It is possible also to dispense with a separate slitted board 22 by making the shock tube 20 opaque (for example, with paint) except for a thin slit-like section which would remain translucent.

Obviously many modifications and variations of the present invention are possible in the light of the above teachings. It is therefore to be understood that with in the scope of the appended claims the invention may be practiced otherwise than as specifically described.

I claim:

1. A spectrographic instrument for obtaining a spectrogram of a rapidly moving, luminous object comprising, in combination: slit means through which light from said luminous object propagates; light-dispersing means in the path of the light from said slit means for spectrally dispersing said light; means for focusing said dispersed light into an image; and film-bearing means disposing a photographic film at the image plane of said focusing means, said film-bearing means being arranged to move said film at substantially the same speed as the movement of said image parallel to the direction of travel of said image, said image being maintained upon the same area of said film for the duration of the exposure time.

2. A spectrographic instrument for obtaining a spectrogram of a rapidly moving, luminous object comprising, in combination: slit means through which light from said luminous object propagates; light-dispersing means in the path of the light from said slit means for spectrally dispersing said light; and a drum-camera including lens means for forming an image of said dispersed light and a rotatable drum for carrying a photographic film upon which said image may be recorded, said drum being arranged to move said film in the same direction as and at substantially the same speed as the movement of said image, said image being maintained upon the same area of said film for the duration of the exposure time.

3. A spectrographic instrument for obtaining a spectrogram of a rapidly moving, luminous object comprising, in combination: slit means through which light from said luminous object propagates; light-dispersing means in the path of the light from said slit means for spectrally dispersing said light; and camera means including lens means for forming an image of said dispersed light and a rotatable drum for carying a photographic film upon which said image may be recorded, said drum being arranged to move said film in the same direction as and at substantially the same speed as the movement of said image, said image being maintained upon the same area of said film for the duration of the exposure time.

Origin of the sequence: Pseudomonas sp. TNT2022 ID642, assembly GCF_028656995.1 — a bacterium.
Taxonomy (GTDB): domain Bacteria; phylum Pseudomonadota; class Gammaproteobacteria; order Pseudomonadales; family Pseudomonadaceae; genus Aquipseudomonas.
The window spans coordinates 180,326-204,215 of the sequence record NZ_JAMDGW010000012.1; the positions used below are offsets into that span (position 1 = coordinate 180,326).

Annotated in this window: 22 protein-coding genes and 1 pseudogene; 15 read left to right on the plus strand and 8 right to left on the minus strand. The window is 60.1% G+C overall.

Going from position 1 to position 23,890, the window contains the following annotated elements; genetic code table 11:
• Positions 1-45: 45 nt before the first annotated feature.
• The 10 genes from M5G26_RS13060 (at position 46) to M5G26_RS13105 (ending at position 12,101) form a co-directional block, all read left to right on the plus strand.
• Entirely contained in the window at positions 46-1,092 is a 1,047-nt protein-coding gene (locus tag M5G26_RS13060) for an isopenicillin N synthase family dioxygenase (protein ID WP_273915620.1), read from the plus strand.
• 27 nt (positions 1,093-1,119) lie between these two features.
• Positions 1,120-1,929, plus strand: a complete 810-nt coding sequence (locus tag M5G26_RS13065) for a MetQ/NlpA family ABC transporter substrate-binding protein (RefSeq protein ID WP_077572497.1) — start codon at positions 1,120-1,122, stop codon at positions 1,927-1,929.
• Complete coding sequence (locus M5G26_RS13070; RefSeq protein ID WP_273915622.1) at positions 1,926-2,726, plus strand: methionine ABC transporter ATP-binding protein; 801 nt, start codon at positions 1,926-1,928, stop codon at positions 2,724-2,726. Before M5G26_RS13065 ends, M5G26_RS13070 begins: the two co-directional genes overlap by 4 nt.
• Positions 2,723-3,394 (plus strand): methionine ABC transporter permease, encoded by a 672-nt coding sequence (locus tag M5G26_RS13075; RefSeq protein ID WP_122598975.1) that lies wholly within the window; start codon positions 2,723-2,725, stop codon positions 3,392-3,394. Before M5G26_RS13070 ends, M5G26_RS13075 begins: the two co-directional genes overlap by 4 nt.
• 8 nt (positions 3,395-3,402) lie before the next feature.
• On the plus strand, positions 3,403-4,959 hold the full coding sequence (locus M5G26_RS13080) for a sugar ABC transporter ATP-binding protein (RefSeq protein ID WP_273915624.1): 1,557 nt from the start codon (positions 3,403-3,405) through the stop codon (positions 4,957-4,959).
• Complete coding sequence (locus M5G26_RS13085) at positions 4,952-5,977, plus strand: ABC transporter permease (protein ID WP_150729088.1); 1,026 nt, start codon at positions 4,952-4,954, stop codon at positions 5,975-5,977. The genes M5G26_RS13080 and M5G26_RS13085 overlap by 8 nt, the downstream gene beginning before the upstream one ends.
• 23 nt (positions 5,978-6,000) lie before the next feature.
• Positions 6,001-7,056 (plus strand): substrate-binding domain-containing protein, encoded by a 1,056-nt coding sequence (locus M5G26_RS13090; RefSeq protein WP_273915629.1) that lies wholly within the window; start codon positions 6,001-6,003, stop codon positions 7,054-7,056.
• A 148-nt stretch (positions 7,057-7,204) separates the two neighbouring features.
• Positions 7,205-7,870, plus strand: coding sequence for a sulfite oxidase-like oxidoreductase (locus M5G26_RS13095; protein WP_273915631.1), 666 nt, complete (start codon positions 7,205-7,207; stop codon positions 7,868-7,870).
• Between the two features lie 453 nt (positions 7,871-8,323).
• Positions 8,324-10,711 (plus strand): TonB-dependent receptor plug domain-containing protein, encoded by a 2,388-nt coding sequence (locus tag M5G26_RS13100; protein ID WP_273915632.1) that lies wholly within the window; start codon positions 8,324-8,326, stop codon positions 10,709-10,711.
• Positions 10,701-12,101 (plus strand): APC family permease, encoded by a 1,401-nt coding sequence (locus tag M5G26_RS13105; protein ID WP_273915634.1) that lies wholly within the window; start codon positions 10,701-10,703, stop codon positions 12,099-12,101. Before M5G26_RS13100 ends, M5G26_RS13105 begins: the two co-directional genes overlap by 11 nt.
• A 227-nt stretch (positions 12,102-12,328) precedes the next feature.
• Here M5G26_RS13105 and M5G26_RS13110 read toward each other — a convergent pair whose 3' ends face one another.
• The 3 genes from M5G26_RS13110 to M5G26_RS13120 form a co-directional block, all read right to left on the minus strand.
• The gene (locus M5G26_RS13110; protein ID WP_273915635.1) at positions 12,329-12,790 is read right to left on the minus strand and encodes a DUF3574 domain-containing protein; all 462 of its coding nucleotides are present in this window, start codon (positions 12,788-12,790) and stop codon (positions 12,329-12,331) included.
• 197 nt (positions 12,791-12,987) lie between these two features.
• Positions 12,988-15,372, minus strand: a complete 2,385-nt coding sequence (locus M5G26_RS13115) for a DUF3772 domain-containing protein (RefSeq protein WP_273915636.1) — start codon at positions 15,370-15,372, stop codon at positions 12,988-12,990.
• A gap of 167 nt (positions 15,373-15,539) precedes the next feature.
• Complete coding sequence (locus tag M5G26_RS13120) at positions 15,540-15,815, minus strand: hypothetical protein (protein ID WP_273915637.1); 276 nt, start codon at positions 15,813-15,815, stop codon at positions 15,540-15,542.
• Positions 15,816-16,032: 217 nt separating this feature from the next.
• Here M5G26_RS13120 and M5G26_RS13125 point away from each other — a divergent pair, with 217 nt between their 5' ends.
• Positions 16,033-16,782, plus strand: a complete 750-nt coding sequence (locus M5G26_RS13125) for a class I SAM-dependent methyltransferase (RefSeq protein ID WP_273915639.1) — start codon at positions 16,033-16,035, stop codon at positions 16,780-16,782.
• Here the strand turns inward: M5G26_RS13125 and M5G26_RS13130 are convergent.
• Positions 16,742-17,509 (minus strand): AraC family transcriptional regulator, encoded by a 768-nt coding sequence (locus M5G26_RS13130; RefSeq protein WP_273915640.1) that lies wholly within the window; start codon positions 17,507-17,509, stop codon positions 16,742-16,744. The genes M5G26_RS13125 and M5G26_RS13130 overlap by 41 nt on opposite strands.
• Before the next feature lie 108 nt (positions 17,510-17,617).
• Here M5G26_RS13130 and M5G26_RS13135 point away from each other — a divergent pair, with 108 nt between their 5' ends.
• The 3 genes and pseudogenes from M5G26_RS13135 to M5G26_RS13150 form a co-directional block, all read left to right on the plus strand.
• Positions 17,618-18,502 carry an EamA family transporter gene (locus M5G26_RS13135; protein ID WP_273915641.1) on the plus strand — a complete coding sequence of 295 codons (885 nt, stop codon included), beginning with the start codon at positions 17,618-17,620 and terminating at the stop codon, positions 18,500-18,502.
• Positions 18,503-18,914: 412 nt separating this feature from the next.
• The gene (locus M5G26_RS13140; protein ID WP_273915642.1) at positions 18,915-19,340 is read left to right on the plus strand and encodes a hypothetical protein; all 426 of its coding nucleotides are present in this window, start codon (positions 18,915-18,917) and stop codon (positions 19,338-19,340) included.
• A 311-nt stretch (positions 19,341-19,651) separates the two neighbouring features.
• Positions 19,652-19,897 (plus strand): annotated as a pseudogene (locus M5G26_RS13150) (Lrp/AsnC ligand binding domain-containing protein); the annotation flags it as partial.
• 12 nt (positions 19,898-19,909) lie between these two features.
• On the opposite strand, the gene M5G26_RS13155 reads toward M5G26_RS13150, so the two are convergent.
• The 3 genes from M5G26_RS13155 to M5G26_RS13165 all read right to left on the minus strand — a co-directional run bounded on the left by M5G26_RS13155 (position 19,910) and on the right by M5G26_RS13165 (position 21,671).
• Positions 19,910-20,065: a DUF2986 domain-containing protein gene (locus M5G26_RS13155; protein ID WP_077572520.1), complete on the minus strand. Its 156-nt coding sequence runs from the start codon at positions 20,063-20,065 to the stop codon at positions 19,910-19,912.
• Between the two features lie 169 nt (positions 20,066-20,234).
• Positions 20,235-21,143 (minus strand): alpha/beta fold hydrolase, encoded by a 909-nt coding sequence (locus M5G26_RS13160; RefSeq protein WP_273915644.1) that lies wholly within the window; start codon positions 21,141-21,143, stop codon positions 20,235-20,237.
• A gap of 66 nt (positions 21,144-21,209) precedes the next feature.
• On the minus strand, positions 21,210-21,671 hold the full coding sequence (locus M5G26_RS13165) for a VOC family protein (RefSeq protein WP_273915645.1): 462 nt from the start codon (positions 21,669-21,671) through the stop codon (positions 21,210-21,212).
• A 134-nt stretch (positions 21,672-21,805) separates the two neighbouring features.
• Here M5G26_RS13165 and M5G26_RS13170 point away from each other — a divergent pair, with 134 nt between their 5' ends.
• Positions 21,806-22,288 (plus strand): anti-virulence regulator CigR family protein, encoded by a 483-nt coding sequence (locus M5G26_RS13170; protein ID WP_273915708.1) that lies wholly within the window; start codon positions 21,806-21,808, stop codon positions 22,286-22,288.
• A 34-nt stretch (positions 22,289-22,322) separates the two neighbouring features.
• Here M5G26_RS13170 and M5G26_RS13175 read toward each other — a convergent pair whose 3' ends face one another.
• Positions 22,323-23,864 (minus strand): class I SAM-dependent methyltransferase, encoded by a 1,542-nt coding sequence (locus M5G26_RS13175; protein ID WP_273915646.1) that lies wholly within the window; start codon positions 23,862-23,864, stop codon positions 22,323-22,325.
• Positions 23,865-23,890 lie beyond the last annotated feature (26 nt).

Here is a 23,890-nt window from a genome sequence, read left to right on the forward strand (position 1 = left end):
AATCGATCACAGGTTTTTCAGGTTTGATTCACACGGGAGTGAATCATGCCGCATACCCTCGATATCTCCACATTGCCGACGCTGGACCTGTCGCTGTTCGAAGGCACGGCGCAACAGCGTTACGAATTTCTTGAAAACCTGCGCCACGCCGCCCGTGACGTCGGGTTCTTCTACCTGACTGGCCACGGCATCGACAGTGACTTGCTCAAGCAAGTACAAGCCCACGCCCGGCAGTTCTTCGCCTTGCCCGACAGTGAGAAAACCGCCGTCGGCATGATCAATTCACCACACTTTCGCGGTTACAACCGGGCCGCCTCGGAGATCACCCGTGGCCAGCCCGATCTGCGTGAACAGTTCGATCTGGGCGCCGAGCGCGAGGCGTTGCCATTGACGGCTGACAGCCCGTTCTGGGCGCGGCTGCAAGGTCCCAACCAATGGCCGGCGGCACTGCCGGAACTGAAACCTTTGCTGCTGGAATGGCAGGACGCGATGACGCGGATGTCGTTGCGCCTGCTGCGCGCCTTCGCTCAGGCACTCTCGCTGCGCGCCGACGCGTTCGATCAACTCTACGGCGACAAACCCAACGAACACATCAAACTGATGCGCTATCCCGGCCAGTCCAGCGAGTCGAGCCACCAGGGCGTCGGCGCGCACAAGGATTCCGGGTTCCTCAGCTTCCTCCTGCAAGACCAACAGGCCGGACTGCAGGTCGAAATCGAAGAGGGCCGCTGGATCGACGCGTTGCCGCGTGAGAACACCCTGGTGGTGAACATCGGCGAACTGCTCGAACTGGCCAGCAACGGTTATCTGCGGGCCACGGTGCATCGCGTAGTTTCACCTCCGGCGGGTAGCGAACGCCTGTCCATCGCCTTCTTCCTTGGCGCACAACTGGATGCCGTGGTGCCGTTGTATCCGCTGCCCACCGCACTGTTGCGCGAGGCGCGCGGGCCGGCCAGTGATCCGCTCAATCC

4. A spectrographic instrument for obtaining a spectrogram of a shock wave comprising in combination: shock wave tube means formed with a longitudinally extending, slit-like, translucent area through which light may be transmitted; light-dispersing means in the path of light transmitted through said translucent area for spectrally dispersing saidtransmitted light; and a drum camera including lens means for forming an image of said dispersed light and a rotatable drum for carrying a photographic film upon which said image may be recorded, said drum being arranged to move said filrn in the same direction as and at substantially the same speed as the movement of said image, said image being maintained upon the same area of said film for the duration of the exposure time.

' 5, A spectrographic instrument for obtaining a spectrogram of a shock Wave comprising, in combination: a shock wave tube which is translucent at least along part of its length; means formed with a slit therein disposed alongside of said shock wave tube so that said slit extends parallel to said translucent part; light-dispersing means in the patch of light emanated from said tube and propagated through said slit for spectrally dispersing said propagated light; and a drum camera including lens means for forming an image of said dispersed light and References Cited in the file of this patent UNITED STATES PATENTS 2,413,349 Hancock et al Dec. 31, 1946 2,831,391 Culver Apr. 22, 1958 2,853,918 Yoler Sept. 30, 1958 2,930,280 Grant Mar. 29, 1960 OTHER REFERENCES A Special Camera for Photographing Cylindrical Surfaces, Davis, Scientific Papers of the Bureau of Standards, No. 517, vol. 20, Dec. 5, 1925, pages 515516' relied upon.

The Shock Tube Works for Research, article in Industrial Laboratories, February 1958, pages 6-9.

Patent Citations
Cited PatentFiling datePublication dateApplicantTitle
US2413349 *Apr 17, 1944Dec 31, 1946Hancock Jr DavidCamera for aerial photography
US2831391 *Dec 30, 1954Apr 22, 1958Lockheed continuous film motion high frame rate camera having Aircraft Corporationculver
US2853918 *Feb 16, 1956Sep 30, 1958Gen ElectricHigh speed photographic device
US2930280 *Apr 6, 1956Mar 29, 1960the 6 move the magazine assemblygrant
Referenced by
Citing PatentFiling datePublication dateApplicantTitle
US4441814 *Sep 28, 1981Apr 10, 1984Buchanan William TSpectrograph providing spectral reference marks
Classifications
U.S. Classification356/302, 352/84, 356/234, 73/12.8
International ClassificationG01J3/14, G01J3/12
Cooperative ClassificationG01J3/14
European ClassificationG01J3/14